By owning permanent life insurance there are multiple ways to receive money from a policy: withdrawals, dividends, and loans. You have the opportunity to take withdrawals from the cash value account (which however, will lower your cash value and death benefit) and do as you like. You can choose to receive dividends as cash, and do as you like. You also have the opportunity to borrow against the cash value of a policy (either from a life insurance company or bank) and do as you like. If you choose to receive a policy loan from an insurance company, you will have greater flexibility in deciding how and when to repay the loan than you would if you got a loan from a bank. There are also no fixed repayment requirements. As long as the policy is sufficiently funded, it may be possible to carry the loan until the death benefit is paid. During the start-up/capitalization phase, the optimal way to receive money is through policy loans.
Your Whole Life Policy as a Line of Credit
Your policy will be your warehouse for your pool of money and acts like a “conceptual bank”. Once you decide you want those funds to finance your next purchase, (vacation, furniture, health care, vehicles, investment opportunity etc.) cash can be drawn from your “bank” up to the available cash value in the policy. The policy is then used as collateral, which will secure the policy loan (similar to a home equity line of credit). Loan interest is charged on the outstanding balance until the loan is repaid (simple interest). However, the interest and dividends continuously accumulate to the policy values as if you did not borrow any funds. Thus you continue to earn UNINTERRUPTED compound interest. This is the essence of being your own private bank through the tool of permanent life insurance, and HAVING YOUR DOLLARS CONTINUOUSLY WORKING FOR YOU WHILE YOU ARE ACCESSING AND USING THE EQUITY.
“Why Do I have to Pay Interest to Use My Own Money?”
Kim Butler answers it best in Live Your Life Insurance:
- “You can withdraw your money out of the life insurance net-cash-value account and go on your way. Or you can leave your money in there to grow and borrow the insurance company’s money using your cash value as collateral, similar to a Home Equity loan and a CD-secured loan. You pay the insurance company an interest rate for the use of their money. The cash-value account is yours to do as you want.
- The insurance company will pay you dividends and/or interest on your policy based on the gross cash value, regardless of whether there is a loan against the cash value or not.
- If you choose not to collateralize your account and get it to do more jobs (for yourself), the insurance company will collateralize it among their general account assets and use it to do many jobs for them.”
Putting it all Together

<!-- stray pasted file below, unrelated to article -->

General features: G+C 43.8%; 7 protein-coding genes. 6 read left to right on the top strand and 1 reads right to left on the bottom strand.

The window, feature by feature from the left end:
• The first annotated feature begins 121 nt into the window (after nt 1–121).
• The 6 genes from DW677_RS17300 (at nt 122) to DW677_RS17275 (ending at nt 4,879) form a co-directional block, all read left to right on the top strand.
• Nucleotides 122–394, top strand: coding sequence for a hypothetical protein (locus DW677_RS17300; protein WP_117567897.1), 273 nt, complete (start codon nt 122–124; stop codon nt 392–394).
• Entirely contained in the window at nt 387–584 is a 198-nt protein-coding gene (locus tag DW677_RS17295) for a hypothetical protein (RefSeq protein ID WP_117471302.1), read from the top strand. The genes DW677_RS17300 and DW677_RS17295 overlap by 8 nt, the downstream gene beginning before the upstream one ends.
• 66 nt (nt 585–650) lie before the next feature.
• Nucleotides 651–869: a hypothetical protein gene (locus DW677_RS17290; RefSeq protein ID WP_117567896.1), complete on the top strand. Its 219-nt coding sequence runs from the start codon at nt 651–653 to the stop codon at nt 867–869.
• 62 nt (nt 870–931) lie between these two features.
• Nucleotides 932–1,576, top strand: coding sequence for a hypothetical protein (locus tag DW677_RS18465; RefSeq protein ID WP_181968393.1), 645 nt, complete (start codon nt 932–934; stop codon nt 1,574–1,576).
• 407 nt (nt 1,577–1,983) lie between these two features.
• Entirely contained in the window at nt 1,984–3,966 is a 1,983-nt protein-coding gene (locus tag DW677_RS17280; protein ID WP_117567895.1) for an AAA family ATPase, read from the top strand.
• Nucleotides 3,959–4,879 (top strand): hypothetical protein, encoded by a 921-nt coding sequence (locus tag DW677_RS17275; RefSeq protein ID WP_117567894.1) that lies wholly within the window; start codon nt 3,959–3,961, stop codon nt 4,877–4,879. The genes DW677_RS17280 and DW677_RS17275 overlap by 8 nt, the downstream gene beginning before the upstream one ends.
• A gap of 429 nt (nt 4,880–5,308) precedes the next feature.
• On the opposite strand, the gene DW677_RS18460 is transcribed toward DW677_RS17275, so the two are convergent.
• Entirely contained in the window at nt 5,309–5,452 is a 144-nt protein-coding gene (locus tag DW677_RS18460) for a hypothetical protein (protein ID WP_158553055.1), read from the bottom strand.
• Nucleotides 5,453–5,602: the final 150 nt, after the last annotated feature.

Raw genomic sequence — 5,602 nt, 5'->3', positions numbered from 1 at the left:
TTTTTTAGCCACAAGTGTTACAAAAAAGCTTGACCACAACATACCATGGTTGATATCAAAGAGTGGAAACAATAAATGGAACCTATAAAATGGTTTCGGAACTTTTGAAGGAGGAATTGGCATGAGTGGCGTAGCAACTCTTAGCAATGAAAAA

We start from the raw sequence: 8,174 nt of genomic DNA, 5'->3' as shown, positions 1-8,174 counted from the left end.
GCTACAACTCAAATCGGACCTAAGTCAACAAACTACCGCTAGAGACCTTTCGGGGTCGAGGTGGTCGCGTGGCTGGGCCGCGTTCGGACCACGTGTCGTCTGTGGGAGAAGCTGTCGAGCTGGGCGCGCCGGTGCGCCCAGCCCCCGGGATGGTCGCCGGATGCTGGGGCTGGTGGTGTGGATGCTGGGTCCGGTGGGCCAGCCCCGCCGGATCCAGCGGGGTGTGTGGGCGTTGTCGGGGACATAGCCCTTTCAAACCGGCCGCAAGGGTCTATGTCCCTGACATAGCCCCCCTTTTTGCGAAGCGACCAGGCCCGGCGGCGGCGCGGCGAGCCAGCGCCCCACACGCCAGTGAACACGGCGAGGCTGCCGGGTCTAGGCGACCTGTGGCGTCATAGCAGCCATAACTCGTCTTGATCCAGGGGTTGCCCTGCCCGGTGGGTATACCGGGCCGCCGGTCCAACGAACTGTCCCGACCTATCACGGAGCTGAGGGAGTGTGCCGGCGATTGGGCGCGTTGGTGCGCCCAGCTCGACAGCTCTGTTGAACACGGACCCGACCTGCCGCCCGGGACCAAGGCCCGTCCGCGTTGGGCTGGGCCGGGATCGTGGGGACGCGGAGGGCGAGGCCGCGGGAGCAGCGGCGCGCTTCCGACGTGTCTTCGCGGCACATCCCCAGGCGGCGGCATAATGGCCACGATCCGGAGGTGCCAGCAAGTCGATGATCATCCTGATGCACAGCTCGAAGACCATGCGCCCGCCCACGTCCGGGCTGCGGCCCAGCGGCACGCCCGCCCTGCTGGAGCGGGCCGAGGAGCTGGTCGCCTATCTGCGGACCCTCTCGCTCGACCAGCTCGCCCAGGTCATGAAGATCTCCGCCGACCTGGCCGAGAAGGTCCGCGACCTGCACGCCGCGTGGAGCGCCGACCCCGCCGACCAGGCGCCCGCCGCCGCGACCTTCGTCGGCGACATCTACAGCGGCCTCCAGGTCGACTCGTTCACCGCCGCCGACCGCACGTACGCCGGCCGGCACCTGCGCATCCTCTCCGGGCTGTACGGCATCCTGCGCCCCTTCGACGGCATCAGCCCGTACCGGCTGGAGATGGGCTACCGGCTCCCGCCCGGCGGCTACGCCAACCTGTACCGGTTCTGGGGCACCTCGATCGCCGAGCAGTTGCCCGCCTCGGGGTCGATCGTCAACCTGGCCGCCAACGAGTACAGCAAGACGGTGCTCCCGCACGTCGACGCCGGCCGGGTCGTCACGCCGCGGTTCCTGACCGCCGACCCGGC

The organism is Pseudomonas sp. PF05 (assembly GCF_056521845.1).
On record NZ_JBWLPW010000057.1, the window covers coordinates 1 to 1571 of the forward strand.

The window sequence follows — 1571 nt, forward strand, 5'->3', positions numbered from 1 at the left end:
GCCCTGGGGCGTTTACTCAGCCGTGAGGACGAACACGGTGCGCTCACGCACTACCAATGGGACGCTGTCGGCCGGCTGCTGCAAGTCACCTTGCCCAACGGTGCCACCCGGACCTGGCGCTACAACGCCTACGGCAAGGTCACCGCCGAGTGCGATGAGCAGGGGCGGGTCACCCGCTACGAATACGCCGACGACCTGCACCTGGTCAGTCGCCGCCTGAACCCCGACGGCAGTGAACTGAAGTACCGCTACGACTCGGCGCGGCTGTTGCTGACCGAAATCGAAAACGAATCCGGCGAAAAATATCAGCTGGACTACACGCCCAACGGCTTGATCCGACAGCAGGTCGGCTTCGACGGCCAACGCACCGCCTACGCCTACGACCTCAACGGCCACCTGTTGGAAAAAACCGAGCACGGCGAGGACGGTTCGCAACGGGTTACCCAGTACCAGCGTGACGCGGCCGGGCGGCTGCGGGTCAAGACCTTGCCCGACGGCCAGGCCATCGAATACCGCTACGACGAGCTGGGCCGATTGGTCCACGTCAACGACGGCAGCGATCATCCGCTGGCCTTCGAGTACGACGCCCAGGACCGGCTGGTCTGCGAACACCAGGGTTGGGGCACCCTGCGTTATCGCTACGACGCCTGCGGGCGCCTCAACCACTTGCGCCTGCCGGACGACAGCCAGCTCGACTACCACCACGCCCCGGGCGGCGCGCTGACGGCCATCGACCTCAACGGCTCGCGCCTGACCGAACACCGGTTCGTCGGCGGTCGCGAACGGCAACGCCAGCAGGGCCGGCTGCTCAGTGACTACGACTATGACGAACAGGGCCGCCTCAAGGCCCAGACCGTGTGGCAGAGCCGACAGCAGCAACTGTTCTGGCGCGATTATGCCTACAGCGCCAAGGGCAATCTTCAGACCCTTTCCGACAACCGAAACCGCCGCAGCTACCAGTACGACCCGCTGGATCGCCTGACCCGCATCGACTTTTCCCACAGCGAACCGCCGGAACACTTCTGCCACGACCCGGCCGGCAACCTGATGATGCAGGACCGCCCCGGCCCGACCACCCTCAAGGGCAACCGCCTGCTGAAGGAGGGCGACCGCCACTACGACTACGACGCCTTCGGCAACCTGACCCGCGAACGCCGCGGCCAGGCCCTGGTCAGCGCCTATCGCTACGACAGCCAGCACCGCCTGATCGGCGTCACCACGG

In Live Your Life Insurance Kim Butler outlines 5 different phases of how you can use a whole life insurance policy. For acting like a bank, and directing wealth transfers back to yourself, phases 1-3 are the main focus, but all 5 are included, for each phase represents multiple uses of your dollars:
Phase 1 – The Start-up or Capitalization Phase (Years 1-5)
- Just like starting up a new business, you have to write checks, write checks, write checks, and only then do you see any benefit.
- You have to work against the naysayers.
- You are converting cash to cash value and a death benefit.
- Both can provide a tax-free income when used properly.
- Both are wonderful things to have, but hard to get started on.
- However, one start-up (though you may have many) equals a lifetime of benefits.
Phase 2 – The Leverage Opportunity Phase and Investment Capability Phase (Years 6-30)
- This is the phase where you begin to USE your life insurance.
- It can begin as early as year 2 or as late as you like.
- Enables you to finance needs as well as to make better investment decisions.
- Every dollar you put in turns into more than one dollar of cash value.
- Gives you opportunities for leverage and opportunities for investments.
Phase 3 – The Spending Other Assets Phase (Years 20-40)
- This is the cross-over between Phase 1 and Phase 2.
- Using your cash value as a cash account to borrow against and using your death benefit to borrow against.
- How you use your life insurance at this point will depend on how long you’ve had it, as well as how many dollars are currently borrowed against it.
Phase 4 – Using the Death Benefit or Face Value Phase (Years 41-50)
- There are seven ways you can use your death benefit or face amount while you are living. These can be combined or used as stand-alone strategies.
- Helps those with a modest income, since the premium payments become an important strategy for forced savings.
- Helps those with a medium income to have more dollars saved outside the policy because of a controlled, liquid, useable, equity-oriented (C.L.U.E.) flexible account, and the lack of a financial roller coaster impacting them.
- Helps those with larger amounts of money as they head into retirement age by enabling them to spend their own assets more efficiently.
Phase 5 – Setting Up the “Family Bank” (Years 51+)
- Ideally, you’ll die late in life with (1) most of your assets used up and (2) your entire net worth, at its highest point, paid to your family and charities in the form of an income tax-free death benefit from the life insurance you own.